In 653 Cedd sailed down the east coast of England from Lindisfarne and landed at Bradwell. Here he found the ruins of an old deserted Roman fort. He probably first built a small wooden church but as there was so much stone from the fort, he soon realised that would provide a much more permanent building, so he replaced it the next year with the chapel we see today!
The Chapel is said to be that of "Ythanceaster" (Bede, Historia Ecclesiastica), originally constructed as an Anglo-Celtic Church for the East Saxons in AD 654 by St Cedd, astride the ruins of the abandoned Roman fort of Othona.
No further record exists of the Chapel's use until 1442 when the local clergy reported to the Bishop of London that it had been expanded slightly, with a small tower above the porch with a bell in it. However, they did not know of its origins and it was unusable, having been burnt. It was repaired and returned to regular use alongside the parish church in Bradwell-on-Sea until at least the Tudor period (16th century) before falling into disuse as a church again and being used as a barn—the position of the wide barn doorway, now filled in, can be seen on the south side of the nave.
Morant (i. p. 377): “ 8 Bells.” He also states that in 1442 the chapel of St. Peter’s-on-the-Walls had “ a small Tower with two Bells.”
During the Napoleonic Wars (1803–1815) communication remained central, as always, and Essex played host to what was then the hi-tech signals technology of the day. This was the semaphore station. Before the age of the telegraph and telephone, the stations provided a method of relaying urgent messages across hundreds of miles of land in the space of a few minutes.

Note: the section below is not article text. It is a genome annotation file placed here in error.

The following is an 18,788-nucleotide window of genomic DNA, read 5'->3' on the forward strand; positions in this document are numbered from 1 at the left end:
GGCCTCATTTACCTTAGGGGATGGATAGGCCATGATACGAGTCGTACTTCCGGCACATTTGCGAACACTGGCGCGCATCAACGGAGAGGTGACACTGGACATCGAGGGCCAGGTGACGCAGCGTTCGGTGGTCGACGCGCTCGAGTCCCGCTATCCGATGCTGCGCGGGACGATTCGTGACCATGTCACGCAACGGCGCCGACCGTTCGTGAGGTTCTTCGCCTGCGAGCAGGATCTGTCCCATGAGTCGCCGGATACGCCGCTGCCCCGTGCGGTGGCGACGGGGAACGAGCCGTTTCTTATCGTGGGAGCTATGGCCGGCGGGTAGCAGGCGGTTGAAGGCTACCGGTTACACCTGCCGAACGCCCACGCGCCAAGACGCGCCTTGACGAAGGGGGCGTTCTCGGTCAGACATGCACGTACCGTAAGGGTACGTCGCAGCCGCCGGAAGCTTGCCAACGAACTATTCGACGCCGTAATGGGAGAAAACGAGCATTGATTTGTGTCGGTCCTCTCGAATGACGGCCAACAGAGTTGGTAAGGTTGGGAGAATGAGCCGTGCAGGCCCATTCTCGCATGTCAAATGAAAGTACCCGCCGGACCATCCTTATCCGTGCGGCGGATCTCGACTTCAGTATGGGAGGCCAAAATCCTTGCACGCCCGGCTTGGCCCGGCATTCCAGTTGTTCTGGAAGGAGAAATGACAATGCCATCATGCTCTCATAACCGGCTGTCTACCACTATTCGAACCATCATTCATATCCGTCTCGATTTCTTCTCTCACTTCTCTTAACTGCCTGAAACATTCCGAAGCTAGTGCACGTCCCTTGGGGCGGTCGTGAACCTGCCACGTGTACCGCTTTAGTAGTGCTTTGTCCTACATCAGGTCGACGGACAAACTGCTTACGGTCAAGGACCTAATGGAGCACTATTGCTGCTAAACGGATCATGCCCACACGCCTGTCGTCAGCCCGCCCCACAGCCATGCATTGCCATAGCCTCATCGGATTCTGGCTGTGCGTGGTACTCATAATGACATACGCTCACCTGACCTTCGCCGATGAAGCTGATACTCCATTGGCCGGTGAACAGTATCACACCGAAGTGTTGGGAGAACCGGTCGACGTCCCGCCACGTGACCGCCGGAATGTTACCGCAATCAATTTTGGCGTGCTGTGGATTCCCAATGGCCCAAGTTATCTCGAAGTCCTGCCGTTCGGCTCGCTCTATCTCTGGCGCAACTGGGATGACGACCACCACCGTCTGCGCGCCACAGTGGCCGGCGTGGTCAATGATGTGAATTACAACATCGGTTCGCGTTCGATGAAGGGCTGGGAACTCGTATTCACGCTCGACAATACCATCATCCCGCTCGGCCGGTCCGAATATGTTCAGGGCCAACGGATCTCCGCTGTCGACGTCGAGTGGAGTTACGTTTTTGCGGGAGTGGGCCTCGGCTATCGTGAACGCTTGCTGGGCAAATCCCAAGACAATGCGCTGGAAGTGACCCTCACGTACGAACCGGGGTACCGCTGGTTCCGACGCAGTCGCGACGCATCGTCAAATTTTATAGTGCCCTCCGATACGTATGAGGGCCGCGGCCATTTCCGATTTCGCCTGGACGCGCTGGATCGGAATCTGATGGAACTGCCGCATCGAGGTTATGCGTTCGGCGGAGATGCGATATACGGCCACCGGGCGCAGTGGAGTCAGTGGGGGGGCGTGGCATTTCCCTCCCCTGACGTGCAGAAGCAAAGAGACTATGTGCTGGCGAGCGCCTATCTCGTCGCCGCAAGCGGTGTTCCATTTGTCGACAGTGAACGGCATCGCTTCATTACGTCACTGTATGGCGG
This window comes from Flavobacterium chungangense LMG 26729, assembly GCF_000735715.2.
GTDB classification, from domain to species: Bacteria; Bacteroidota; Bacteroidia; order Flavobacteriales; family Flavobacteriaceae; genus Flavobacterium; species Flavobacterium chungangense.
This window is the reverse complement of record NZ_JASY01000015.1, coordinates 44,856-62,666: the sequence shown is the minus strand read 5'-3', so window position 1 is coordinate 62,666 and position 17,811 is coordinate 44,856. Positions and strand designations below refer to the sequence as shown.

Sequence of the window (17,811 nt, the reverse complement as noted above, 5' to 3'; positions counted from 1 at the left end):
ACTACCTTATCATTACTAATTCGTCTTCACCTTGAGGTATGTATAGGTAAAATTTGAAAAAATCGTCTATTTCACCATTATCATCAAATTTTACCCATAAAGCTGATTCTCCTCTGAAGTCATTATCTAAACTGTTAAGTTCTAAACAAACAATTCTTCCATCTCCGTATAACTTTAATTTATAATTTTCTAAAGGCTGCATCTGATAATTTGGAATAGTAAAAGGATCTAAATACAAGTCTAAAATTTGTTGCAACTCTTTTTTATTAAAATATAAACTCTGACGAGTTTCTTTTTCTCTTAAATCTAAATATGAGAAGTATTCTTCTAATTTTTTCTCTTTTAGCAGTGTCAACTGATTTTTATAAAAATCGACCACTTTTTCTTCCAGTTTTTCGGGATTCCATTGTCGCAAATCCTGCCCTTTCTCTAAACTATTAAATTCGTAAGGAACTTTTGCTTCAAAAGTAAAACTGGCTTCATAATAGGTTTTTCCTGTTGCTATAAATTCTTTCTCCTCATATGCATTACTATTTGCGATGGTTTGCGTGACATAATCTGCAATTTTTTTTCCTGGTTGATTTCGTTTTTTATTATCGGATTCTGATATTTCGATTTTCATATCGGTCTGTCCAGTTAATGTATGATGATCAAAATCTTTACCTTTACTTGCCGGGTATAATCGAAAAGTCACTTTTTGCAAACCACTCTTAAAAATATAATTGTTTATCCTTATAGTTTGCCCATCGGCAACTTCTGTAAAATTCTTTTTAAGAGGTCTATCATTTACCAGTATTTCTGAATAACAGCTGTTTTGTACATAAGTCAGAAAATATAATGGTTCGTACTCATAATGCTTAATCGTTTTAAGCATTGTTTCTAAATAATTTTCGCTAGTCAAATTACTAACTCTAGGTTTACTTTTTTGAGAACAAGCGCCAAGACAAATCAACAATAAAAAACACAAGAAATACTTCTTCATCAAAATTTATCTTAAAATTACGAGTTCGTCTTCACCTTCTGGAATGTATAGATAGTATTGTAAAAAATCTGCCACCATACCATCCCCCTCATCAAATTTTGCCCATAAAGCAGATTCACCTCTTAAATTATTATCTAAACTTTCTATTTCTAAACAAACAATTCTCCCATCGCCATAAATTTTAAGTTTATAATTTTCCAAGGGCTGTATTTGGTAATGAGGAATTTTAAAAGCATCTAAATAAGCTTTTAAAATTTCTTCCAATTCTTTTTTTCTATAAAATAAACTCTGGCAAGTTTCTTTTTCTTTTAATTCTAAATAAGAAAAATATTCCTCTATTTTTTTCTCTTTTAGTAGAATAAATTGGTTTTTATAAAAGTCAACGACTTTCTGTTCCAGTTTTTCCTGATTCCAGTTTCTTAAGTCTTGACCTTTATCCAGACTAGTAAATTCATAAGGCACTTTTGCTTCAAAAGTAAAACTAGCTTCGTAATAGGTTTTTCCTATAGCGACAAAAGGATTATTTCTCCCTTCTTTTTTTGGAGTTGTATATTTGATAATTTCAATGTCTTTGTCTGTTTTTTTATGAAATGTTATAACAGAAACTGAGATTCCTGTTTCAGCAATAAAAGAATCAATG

Crews would operate a series of hinged wooden beams at different angles to spell out messages. These would be picked up by the next station in line.
Purpose-built semaphore towers were constructed between the Admiralty in London and naval headquarters in Portsmouth. In Essex, by contrast, use was made of high buildings already in situ.
Among them were the abandoned St Peter’s chapel at Bradwell, and the tower at Saffron Walden castle. Linnetts Cottage, built into the seawall at Bradwell, was used to house the semaphore crew.
The sea approaches to London were guarded by the Nore fleet, anchored in the Estuary about two and a half miles off the site of modern-day Thorpe Bay
New technology took root in this area with the deployment of the new semaphore telegraph stations.
Communications were considered vital in the defence of the country to alert commanders and allow infantry, militia of war ships to be deployed quickly to respond to any threat from single vessels or invading armies.
Initially signalling stations were deployed at 12 sites on the Essex coast which included the small tower at St Peter's Chapel, Bradwell on Sea and another at Tillingham Grange.
The signal towers were manned by a Lieutenant, a midshipman and two seamen who lived in accommodation normally built into the signal towers.
By 1800 the signalling station at St Peter's had been replaced by a mechanical semaphore.
In June 1916 the Parker family who owned the chapel gave it to Chelmsford Cathedral. In 1920 it was restored and re-consecrated. Soon after this the annual pilgrimage started at the beginning of July each year. The day to day maintenance and care for the chapel has always been carried out by the parish church, whose Rector was Chaplain until 2010.
In 1959 it gained the Grade I listed status.
The first altar was made from oak beams from Chelmsford Cathedral that was being restored at this time. This was replaced in the 1980s when a new stone altar was installed with stones from Iona, Lindisfarne and Lastingham. The wooden altar is now in St Thomas church in the village.